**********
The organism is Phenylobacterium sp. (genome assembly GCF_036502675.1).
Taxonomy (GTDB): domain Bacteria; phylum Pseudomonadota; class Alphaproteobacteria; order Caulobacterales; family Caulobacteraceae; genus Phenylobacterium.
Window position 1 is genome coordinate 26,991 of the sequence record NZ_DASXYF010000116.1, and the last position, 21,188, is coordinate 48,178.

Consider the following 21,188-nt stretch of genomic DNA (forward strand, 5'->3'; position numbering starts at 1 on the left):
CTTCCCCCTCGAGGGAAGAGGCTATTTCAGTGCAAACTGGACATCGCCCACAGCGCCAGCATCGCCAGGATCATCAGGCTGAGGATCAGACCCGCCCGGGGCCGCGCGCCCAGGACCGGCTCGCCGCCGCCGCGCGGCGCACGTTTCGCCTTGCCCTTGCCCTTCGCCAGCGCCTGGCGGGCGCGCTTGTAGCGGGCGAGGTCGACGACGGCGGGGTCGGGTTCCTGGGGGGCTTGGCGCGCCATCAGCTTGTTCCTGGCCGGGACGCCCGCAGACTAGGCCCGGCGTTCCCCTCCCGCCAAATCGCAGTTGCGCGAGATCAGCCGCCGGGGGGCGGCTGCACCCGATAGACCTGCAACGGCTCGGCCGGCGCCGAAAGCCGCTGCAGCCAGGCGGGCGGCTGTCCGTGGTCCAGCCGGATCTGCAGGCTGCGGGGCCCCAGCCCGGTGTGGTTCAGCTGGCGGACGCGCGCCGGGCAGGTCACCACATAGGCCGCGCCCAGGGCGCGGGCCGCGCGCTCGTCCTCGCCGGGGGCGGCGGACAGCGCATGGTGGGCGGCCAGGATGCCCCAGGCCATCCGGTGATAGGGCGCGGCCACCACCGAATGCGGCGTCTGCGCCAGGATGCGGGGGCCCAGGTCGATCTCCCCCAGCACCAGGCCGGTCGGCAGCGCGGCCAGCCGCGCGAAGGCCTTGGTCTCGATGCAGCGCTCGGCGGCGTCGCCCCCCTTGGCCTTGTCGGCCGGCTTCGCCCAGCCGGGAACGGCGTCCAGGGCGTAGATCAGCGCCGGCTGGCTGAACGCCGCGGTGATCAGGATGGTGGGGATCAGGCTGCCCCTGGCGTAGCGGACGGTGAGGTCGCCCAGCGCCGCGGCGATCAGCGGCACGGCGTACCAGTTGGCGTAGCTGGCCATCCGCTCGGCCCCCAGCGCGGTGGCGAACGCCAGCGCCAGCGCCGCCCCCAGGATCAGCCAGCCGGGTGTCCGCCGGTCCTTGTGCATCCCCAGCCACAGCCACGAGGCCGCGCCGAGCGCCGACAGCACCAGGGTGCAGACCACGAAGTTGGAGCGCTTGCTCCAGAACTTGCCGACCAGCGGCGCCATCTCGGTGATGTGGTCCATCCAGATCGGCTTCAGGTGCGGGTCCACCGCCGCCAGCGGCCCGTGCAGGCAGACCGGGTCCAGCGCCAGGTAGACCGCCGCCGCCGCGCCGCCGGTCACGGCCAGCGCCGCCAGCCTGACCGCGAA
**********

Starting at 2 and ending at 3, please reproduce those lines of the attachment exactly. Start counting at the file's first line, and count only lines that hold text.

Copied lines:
Taxonomy (GTDB): domain Bacteria; phylum Pseudomonadota; class Alphaproteobacteria; order Caulobacterales; family Caulobacteraceae; genus Phenylobacterium.
Window position 1 is genome coordinate 26,991 of the sequence record NZ_DASXYF010000116.1, and the last position, 21,188, is coordinate 48,178.